“I [Sergio] am helping the County develop an urban heat-island-reduction plan, which is a sort of climate mitigation plan, essentially to address the urban heat-island effect. For those who don’t know, the urban heat island is a phenomenon in which urban areas are slightly warmer than their surrounding rural areas. Most of that is because of typical materials used to develop urban areas, mostly roofs and pavements, they’re more heat-absorbent materials, and so on a really hot day they can really warm up the surrounding area.”

“Los Angeles County is very park poor, so we’re looking at how we can incorporate more green infrastructure, whether that includes building more parks or creating more access to existing parks. And, also, a big component is to try to increase the tree-canopy cover. Trees provide many benefits, and one, essentially, for cooling.”

“Climate change, especially in L.A., can have a major effect on people’s health.”

“Most people think of climate change as saving the polar bears because of global warming, but when you actually tell people, extreme heat can really have an effect later through your air quality, or if you are sick or a loved one is sick it could have many effects, so people really tend to listen to that more.”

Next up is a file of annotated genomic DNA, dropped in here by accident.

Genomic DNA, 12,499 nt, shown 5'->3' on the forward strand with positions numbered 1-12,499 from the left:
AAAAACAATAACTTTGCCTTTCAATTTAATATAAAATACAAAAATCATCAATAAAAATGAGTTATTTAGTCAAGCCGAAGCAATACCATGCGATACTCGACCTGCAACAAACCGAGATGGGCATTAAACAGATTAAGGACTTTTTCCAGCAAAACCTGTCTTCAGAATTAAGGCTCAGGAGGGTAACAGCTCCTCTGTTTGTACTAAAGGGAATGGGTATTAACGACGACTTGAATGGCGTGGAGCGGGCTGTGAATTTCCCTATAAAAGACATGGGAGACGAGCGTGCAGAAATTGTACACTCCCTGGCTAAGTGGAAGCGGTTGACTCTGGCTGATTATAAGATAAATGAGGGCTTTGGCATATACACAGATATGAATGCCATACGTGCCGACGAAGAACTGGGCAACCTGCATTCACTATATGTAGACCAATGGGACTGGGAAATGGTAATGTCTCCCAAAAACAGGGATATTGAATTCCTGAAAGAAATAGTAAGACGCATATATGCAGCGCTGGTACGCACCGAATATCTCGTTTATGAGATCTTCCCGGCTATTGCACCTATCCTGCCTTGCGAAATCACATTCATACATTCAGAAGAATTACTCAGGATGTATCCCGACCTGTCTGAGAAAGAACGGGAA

Resources:

CivicSpark

Learn More about the Fellowship and Check out the 2016-2017 Fellowship Application!

Local Government Commission (LCG)

National Association of County & City Health Officials

Aug 18, 2016

Topic:

Environmental Justice, Equity, and Livability in California

In This Episode:

01:52 Introduction of Cyrus Keller.
02:31 Cyrus shares how working with CivicSpark compares with other job positions he’s held.
03:29 Cyrus explains his role in the CivicSpark program.
04:44 Cyrus tells what excites him the most about the CivicSpark program.
07:22 Cyrus describes the impact the CivicSpark program is having.
08:45 Cyrus shares his thoughts on the millennials’ values and work ethic.
09:47 Cyrus explains if there is a project that exemplifies the value that CivicSpark creates.
10:56 Cyrus shares how the program impacts the fellows and the communities that they’re working in.
12:14 Cyrus gives a sense of the projects that are being worked on in Northern California.
16:38 Cyrus discusses the ethos of sustainability, equity, and livability in the Bay Area.
20:57 Cyrus shares one change that would lead to smarter, more sustainable, and more equitable communities.
21:13 Cyrus tells the action that listeners can take to help build a more equitable and sustainable future.
21:36 Cyrus shares what the Bay Area and California will look like 30 years from now.

Guest: